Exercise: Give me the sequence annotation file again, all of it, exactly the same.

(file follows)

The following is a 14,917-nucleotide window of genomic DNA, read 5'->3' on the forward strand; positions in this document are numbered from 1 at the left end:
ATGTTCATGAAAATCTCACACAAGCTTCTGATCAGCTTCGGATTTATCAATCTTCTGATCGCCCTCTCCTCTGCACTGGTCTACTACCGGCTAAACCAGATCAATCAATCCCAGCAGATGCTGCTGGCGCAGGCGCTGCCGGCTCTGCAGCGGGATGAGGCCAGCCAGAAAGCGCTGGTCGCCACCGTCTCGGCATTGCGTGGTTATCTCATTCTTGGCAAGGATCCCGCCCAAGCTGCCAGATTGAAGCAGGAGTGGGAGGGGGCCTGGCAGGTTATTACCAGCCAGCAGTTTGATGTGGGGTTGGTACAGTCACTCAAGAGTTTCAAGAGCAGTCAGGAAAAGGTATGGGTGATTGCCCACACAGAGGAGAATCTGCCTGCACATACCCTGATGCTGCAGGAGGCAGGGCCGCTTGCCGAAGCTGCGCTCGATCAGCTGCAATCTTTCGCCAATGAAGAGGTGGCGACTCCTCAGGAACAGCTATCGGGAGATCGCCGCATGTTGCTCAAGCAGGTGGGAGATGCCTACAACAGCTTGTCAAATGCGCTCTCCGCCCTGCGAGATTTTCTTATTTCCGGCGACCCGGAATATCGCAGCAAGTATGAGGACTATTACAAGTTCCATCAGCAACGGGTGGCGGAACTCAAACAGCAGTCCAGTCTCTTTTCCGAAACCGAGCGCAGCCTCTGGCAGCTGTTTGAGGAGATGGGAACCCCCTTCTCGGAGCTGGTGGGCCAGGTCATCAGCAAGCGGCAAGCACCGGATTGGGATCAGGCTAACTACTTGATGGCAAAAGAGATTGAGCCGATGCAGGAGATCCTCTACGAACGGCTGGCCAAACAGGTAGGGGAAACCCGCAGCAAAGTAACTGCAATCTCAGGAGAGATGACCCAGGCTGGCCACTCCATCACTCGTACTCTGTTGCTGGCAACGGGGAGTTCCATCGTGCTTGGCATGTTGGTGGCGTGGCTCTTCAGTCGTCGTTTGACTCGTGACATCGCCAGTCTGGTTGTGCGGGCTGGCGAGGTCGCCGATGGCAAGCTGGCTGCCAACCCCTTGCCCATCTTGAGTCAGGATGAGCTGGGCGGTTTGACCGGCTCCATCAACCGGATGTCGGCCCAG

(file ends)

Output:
The following is a 14,917-nucleotide window of genomic DNA, read 5'->3' on the forward strand; positions in this document are numbered from 1 at the left end:
ATGTTCATGAAAATCTCACACAAGCTTCTGATCAGCTTCGGATTTATCAATCTTCTGATCGCCCTCTCCTCTGCACTGGTCTACTACCGGCTAAACCAGATCAATCAATCCCAGCAGATGCTGCTGGCGCAGGCGCTGCCGGCTCTGCAGCGGGATGAGGCCAGCCAGAAAGCGCTGGTCGCCACCGTCTCGGCATTGCGTGGTTATCTCATTCTTGGCAAGGATCCCGCCCAAGCTGCCAGATTGAAGCAGGAGTGGGAGGGGGCCTGGCAGGTTATTACCAGCCAGCAGTTTGATGTGGGGTTGGTACAGTCACTCAAGAGTTTCAAGAGCAGTCAGGAAAAGGTATGGGTGATTGCCCACACAGAGGAGAATCTGCCTGCACATACCCTGATGCTGCAGGAGGCAGGGCCGCTTGCCGAAGCTGCGCTCGATCAGCTGCAATCTTTCGCCAATGAAGAGGTGGCGACTCCTCAGGAACAGCTATCGGGAGATCGCCGCATGTTGCTCAAGCAGGTGGGAGATGCCTACAACAGCTTGTCAAATGCGCTCTCCGCCCTGCGAGATTTTCTTATTTCCGGCGACCCGGAATATCGCAGCAAGTATGAGGACTATTACAAGTTCCATCAGCAACGGGTGGCGGAACTCAAACAGCAGTCCAGTCTCTTTTCCGAAACCGAGCGCAGCCTCTGGCAGCTGTTTGAGGAGATGGGAACCCCCTTCTCGGAGCTGGTGGGCCAGGTCATCAGCAAGCGGCAAGCACCGGATTGGGATCAGGCTAACTACTTGATGGCAAAAGAGATTGAGCCGATGCAGGAGATCCTCTACGAACGGCTGGCCAAACAGGTAGGGGAAACCCGCAGCAAAGTAACTGCAATCTCAGGAGAGATGACCCAGGCTGGCCACTCCATCACTCGTACTCTGTTGCTGGCAACGGGGAGTTCCATCGTGCTTGGCATGTTGGTGGCGTGGCTCTTCAGTCGTCGTTTGACTCGTGACATCGCCAGTCTGGTTGTGCGGGCTGGCGAGGTCGCCGATGGCAAGCTGGCTGCCAACCCCTTGCCCATCTTGAGTCAGGATGAGCTGGGCGGTTTGACCGGCTCCATCAACCGGATGTCGGCCCAG